More than 300,000 people have joined a collective case against Volkswagen, suing the embattled German auto giant for damages over emissions manipulations.
The number of plaintiffs in the very first collective action against the company in Germany, is expected to be well above 300,000, spokesman for the German Federal Office of Justice, Thomas Ottersbach, said on Wednesday.
As of December 28, 294,000 VW owners had joined the action, and many more claims were submitted in the last three days of 2018. The action against Volkswagen was launched on November 1 by the German consumer rights protection union (VZBV) and the All-German Car Club (ADAC).
The plaintiffs seek to prove that the company deliberately harmed its customers through emissions manipulation. Anyone, who bought diesel cars from the manufacturer, packed with EA189 motors could have joined the action.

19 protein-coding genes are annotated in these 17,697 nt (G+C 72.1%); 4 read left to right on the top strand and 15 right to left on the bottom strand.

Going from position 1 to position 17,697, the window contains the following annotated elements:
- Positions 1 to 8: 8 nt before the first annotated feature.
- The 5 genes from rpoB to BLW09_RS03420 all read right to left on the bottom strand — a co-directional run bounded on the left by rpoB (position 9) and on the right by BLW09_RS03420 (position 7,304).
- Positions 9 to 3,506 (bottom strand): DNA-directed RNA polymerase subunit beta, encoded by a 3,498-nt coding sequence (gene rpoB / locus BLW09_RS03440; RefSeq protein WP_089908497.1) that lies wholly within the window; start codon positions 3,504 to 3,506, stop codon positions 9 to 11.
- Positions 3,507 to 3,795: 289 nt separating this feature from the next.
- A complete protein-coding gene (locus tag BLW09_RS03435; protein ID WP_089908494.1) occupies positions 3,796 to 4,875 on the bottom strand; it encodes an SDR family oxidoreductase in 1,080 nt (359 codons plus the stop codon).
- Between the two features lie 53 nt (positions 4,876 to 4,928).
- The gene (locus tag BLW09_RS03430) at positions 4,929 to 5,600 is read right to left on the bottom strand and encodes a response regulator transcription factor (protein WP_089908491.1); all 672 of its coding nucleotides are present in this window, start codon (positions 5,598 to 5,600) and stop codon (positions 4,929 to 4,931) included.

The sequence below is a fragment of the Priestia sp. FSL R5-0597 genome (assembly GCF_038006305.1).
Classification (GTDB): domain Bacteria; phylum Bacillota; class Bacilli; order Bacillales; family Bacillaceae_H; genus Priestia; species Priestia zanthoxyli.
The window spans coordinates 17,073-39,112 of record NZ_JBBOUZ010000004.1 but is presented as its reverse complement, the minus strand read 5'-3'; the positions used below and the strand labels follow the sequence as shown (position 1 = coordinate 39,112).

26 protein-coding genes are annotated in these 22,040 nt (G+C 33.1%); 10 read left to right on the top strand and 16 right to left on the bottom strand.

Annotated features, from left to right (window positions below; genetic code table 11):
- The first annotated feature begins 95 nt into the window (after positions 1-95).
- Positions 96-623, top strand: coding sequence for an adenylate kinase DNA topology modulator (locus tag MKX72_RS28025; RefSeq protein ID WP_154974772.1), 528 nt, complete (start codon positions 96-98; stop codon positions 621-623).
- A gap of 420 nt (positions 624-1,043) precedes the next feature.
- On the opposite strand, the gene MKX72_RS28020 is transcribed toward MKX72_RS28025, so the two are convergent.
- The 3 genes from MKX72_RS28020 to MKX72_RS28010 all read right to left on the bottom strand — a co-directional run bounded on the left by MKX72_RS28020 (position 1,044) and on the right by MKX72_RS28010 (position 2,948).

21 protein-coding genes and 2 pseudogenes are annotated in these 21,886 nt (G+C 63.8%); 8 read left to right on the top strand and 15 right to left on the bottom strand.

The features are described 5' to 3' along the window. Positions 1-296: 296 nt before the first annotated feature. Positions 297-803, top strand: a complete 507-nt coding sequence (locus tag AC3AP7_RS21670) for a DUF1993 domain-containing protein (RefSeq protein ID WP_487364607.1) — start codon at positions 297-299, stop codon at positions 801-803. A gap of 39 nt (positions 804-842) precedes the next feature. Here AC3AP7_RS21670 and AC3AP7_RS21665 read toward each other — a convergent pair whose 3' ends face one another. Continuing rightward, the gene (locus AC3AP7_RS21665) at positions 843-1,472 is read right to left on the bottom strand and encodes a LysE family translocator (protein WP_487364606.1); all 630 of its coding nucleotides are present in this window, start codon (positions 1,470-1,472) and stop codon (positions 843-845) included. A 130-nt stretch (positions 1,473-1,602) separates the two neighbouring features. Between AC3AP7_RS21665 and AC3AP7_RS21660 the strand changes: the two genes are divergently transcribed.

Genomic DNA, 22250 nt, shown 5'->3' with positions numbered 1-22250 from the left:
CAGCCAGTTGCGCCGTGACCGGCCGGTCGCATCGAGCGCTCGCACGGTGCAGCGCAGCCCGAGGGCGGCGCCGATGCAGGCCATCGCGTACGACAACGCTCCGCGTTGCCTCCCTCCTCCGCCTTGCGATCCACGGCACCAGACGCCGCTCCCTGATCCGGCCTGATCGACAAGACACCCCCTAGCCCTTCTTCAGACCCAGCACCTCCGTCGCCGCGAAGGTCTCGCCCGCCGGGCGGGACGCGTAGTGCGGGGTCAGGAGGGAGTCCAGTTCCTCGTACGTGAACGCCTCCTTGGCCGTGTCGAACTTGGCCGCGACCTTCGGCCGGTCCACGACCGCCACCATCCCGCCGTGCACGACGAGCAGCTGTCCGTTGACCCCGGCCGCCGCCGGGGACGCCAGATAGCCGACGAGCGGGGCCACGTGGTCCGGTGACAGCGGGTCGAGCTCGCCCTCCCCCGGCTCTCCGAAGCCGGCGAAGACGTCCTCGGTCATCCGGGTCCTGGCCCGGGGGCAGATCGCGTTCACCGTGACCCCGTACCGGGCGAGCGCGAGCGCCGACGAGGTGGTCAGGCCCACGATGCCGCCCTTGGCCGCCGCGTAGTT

The scandal – commonly known as Dieselgate – around manipulated emissions erupted back in 2015, when Volkswagen was forced to admit that it packed its cars with a special software. The undocumented function allowed the cars to engage emissions control systems only during laboratory testing to meet the US regulatory standards, while producing up to 40 times more gases during regular driving.
The admission of the systematic emissions cheating made the company’s shares plummet, as well as resulting in multi-billion fines. Aside from that, its investors sued for damages of nearly $11 billion.